Mexico presidential challenger vows protests after court rejects full recount

[JURIST] Mexico leftist presidential candidate Andres Manuel Lopez Obrador [campaign website, in Spanish] has vowed to continue with street demonstrations after the Federal Electoral Tribunal [official website, in Spanish] on Saturday rejected his request for a full ballot-by-ballot recount [JURIST report] of all votes cast in the July 2 presidential election [JURIST news archive], which Obrador lost by less than a percentage point to conservative Felipe Calderon [campaign website, in Spanish]. Obrador slammed the seven judges' unanimous ruling, telling followers that "we're going to continue our movement of peaceful civil resistance...If they refuse to open all the polling stations and count all the votes, it is complete proof that we won the presidential election." Chief Judge Leonel Castillo in turn defended the decision [El Universal report], saying that fraud in the count was practically impossible because the people doing it were chosen at random.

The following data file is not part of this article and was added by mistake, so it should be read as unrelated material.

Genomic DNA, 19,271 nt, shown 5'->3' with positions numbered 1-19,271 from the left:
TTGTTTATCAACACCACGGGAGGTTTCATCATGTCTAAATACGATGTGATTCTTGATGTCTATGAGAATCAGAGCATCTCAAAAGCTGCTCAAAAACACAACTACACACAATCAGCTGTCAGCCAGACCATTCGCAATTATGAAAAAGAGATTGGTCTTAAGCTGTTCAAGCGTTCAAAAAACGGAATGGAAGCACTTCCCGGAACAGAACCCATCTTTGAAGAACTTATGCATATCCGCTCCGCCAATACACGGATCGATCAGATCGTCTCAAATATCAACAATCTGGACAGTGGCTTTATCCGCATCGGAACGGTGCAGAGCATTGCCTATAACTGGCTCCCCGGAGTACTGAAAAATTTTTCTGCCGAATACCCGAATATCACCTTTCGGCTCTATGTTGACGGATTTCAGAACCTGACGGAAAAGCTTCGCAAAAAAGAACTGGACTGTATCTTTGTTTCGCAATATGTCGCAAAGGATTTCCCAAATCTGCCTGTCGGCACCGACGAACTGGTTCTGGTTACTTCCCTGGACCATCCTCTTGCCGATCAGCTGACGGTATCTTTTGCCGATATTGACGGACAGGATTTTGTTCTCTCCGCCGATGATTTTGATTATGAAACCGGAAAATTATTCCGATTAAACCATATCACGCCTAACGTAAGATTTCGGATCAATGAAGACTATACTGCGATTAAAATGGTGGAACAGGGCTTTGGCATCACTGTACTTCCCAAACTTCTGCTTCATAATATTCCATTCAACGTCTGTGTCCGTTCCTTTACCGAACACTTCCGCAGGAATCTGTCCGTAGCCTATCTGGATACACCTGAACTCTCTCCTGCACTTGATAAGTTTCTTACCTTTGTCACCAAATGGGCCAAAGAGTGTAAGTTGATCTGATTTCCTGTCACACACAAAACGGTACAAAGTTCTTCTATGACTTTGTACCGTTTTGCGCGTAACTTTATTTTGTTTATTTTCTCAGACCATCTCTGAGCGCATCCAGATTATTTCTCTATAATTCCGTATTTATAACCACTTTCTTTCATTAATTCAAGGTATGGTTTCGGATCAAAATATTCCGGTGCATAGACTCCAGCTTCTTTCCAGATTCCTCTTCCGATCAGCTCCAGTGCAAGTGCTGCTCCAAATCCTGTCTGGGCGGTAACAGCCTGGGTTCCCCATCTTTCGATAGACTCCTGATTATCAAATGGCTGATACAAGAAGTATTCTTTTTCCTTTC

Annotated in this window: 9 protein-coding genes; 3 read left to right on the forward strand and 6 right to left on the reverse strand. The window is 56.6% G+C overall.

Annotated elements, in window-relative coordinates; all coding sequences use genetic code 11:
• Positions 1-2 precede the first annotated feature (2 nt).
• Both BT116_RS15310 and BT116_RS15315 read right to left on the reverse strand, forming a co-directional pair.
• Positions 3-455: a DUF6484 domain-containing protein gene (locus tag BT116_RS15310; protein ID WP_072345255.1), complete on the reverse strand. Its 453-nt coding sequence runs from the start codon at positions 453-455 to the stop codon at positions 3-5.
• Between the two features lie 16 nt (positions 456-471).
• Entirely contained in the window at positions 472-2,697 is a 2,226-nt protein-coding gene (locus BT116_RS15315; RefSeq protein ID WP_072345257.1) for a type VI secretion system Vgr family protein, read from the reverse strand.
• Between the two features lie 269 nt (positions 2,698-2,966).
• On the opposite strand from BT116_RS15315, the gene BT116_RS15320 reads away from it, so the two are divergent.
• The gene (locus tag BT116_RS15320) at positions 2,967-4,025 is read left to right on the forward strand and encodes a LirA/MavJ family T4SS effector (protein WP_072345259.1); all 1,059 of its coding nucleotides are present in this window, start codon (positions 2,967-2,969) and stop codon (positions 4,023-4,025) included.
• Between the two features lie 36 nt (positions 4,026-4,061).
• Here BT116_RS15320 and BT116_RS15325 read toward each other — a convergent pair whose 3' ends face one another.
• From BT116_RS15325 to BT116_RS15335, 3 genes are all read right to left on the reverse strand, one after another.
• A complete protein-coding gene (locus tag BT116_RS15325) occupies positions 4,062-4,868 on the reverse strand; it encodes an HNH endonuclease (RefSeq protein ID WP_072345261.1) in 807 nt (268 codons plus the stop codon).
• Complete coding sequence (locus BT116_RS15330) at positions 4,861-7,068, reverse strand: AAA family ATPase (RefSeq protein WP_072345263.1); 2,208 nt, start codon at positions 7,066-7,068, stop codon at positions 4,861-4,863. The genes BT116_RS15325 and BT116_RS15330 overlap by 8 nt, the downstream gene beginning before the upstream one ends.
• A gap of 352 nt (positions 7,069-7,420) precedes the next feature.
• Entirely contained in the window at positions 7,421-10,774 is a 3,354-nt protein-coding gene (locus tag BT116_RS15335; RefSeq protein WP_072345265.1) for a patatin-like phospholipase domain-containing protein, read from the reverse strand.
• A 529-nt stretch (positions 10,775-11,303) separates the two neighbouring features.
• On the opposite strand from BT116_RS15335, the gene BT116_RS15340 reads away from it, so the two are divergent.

The Mexican government has raised security at Mexico City international airport, power plants, and oil refineries fearing further civil unrest. Reuters has more.



 

About Paper Chase

Paper Chase is JURIST's real-time legal news service, powered by a team of 30 law student reporters and editors led by law professor Bernard Hibbitts at the University of Pittsburgh School of Law. As an educational service, Paper Chase is dedicated to presenting important legal news and materials rapidly, objectively and intelligibly in an accessible format.

© Copyright JURIST Legal News and Research Services, Inc., 2013.